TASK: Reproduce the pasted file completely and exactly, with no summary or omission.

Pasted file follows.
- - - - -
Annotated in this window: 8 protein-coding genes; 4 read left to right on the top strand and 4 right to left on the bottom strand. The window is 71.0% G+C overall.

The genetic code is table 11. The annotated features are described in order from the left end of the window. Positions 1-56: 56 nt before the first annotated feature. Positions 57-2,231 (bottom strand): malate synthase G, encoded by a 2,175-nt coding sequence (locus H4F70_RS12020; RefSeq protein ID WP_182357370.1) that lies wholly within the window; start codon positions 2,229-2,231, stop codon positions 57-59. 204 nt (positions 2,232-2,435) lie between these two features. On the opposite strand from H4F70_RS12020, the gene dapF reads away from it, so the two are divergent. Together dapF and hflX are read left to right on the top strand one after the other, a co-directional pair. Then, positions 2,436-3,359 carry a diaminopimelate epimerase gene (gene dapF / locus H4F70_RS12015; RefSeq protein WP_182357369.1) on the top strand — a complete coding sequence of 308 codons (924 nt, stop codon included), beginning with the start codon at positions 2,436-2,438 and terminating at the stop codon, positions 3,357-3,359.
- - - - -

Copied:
Annotated in this window: 8 protein-coding genes; 4 read left to right on the top strand and 4 right to left on the bottom strand. The window is 71.0% G+C overall.

The genetic code is table 11. The annotated features are described in order from the left end of the window. Positions 1-56: 56 nt before the first annotated feature. Positions 57-2,231 (bottom strand): malate synthase G, encoded by a 2,175-nt coding sequence (locus H4F70_RS12020; RefSeq protein ID WP_182357370.1) that lies wholly within the window; start codon positions 2,229-2,231, stop codon positions 57-59. 204 nt (positions 2,232-2,435) lie between these two features. On the opposite strand from H4F70_RS12020, the gene dapF reads away from it, so the two are divergent. Together dapF and hflX are read left to right on the top strand one after the other, a co-directional pair. Then, positions 2,436-3,359 carry a diaminopimelate epimerase gene (gene dapF / locus H4F70_RS12015; RefSeq protein WP_182357369.1) on the top strand — a complete coding sequence of 308 codons (924 nt, stop codon included), beginning with the start codon at positions 2,436-2,438 and terminating at the stop codon, positions 3,357-3,359.